We are currently in the process of generating transgenic short-QT syndrome (SQTS) rabbit models with gain-of-function mutations in repolarizing cardiac K+ channels as next transgenic animal model of arrhythmogenic diseases. SQTS is a recently identified inherited arrhythmogenic disease in which a pathological shortening of cardiac repolarization confers an arrhythmogenic phenotype. Patients are not only prone to polymorphic ventricular tachycardia and sudden cardiac death but also develop atrial fibrillation – the most common arrhythmia in humans. We will use this transgenic model to investigate the mechanisms of arrhythmogenesis in this relatively new disease entity and aim at elucidating pro-arrhythmic triggers in SQTS.

This work is in collaboration with Dr. Genevieve Jolivet at the INRA, Jouy-en-Josas, France, and Prof. Axel zur Hausen Dept. of Pathology, Maastricht, NL. It is funded by the German Research Foundation (DFG) and the Margarete von Wrangell Program by the MWK Baden Württemberg and the European Social Fund.

Electromechanical dysfunction in LQTS – image-based bio-physical modeling

We aim at elucidating how the impaired cardiac repolarization in LQTS affects mechanical function using phase contrast magnetic resonance imaging methods to determine regional differences in myocardial contraction and relaxation velocities in transgenic LQTS rabbits and human LQTS patients. Combining these data on mechanical function with monophasic action potential data on regional electrical function and data on regional differences in ion channel expression, we aim at generating an electromechanical in silico model of the LQTS heart.

This work is in collaboration with Dr. Daniela Foell, Cardiac MRI, Dept. of Cardiology, Heart Center University Hospital Freiburg, Dr. Bernd Jung, Department of Diagnostic, University Hospital Freiburg, Interventional and Pediatric Cardiology, University Hospital of Bern, Prof. Brigitte Stiller, Pediatric Cardiology, Heart Center University of Freiburg, Prof. Maxime Sermesant at the INRIA, Sophia-Antipolis, France, and King's College, London, UK, Gunnar Seemann, Karlsruhe Institute of Technology, and Prof. Peter Kohl, Imperial College London, UK.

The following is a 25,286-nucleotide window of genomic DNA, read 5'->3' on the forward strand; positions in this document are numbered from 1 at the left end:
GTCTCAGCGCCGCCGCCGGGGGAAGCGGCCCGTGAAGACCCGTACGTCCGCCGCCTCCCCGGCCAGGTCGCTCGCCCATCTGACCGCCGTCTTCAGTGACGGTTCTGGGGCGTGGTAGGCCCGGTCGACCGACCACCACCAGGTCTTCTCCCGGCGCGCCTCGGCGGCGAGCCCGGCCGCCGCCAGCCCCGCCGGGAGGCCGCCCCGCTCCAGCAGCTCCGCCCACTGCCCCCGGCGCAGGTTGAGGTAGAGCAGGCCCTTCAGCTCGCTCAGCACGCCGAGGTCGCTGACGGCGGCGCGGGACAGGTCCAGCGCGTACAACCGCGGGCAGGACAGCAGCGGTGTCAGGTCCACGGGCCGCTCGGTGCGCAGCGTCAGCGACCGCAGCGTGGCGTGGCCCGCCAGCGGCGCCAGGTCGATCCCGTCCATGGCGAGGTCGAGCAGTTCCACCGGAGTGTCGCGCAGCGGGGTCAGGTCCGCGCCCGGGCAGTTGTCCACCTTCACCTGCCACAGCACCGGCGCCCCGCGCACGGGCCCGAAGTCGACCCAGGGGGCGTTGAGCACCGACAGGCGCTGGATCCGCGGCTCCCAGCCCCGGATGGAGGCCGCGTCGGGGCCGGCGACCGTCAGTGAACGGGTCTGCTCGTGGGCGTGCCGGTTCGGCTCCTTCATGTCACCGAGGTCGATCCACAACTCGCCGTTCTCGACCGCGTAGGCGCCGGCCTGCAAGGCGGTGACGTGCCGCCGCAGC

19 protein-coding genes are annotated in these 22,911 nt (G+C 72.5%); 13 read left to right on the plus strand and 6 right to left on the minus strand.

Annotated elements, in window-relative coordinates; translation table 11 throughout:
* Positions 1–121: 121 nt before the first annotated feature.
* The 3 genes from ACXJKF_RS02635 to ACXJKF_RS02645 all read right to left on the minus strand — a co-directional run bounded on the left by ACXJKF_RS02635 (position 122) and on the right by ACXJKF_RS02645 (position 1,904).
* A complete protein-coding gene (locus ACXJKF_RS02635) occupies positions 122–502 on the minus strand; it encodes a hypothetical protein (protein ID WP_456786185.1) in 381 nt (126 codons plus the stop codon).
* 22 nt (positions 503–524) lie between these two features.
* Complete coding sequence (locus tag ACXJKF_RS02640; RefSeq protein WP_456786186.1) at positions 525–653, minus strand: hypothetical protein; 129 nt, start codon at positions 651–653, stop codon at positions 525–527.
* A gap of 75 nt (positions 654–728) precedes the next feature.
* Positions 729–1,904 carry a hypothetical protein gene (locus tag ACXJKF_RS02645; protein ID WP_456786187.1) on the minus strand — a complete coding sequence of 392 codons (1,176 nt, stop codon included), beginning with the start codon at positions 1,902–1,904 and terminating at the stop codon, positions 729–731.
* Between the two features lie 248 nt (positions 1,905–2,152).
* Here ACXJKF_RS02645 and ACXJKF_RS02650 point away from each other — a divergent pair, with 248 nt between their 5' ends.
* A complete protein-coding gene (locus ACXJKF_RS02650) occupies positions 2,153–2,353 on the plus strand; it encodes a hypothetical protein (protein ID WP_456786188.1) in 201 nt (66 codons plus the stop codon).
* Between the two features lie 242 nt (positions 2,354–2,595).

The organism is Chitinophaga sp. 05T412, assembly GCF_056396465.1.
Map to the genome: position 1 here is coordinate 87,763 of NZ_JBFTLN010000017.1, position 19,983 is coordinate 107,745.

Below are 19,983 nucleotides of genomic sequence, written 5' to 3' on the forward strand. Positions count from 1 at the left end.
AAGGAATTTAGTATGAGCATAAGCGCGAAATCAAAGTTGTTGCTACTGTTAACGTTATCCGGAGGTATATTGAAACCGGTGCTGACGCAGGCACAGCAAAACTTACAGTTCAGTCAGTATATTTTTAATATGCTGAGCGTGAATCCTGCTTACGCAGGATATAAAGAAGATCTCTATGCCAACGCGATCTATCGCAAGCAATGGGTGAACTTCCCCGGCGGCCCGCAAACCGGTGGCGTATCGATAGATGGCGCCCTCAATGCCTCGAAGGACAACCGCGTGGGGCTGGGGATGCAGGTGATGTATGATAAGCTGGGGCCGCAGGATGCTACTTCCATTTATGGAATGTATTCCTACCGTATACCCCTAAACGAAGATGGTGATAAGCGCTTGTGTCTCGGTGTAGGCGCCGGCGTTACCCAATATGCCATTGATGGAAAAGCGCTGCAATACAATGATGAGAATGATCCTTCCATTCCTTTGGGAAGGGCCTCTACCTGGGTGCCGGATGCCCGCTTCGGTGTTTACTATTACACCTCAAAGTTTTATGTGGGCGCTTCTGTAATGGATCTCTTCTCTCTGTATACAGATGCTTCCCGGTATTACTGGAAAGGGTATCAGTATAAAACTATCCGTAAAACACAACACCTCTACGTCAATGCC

Drug-effects on electromechanical dysfunction and arrhythmogenesis in LQTS

Drug-induced QT prolongations and polymorphic VTs are major and potentially fatal adverse drug-effects of a variety of different drug classes (such as anti-depressant, anti-psychotic, or antibiotic drugs) and have already caused the withdrawal of several widely used drugs from the market. However, not only the “classical” IKr blocking agents but also IKs blocking drugs can exert pro-arrhythmic effects in subjects with a reduced repolarization reserve. We aim at establishing whether the transgenic LQT1 and LQT2 rabbits could serve as an in vivo model to assess QT-prolonging and -shortening properties of drugs and to differentiate their arrhythmogenic risk. Therefore, we investigate drug effects on cardiac repolarization, electromechanical function, and arrhythmogenesis in transgenic LQTS rabbits.

This work is in collaboration with Dr. Daniela Foell, Cardiac MRI, Dept. of Cardiology, Freiburg, PD Dr. Bernd Jung, Department of Diagnostic, Freiburg, Interventional and Pediatric Radiology, University Hospital of Bern, Prof. Dr. Maxime Sermesant at INRIA, Sophia-Antipolis, France, and King's College, London, UK, and Prof. Morten Grunnet, Danish Arrhythmia Research Center, University of Copenhagen, Denmark.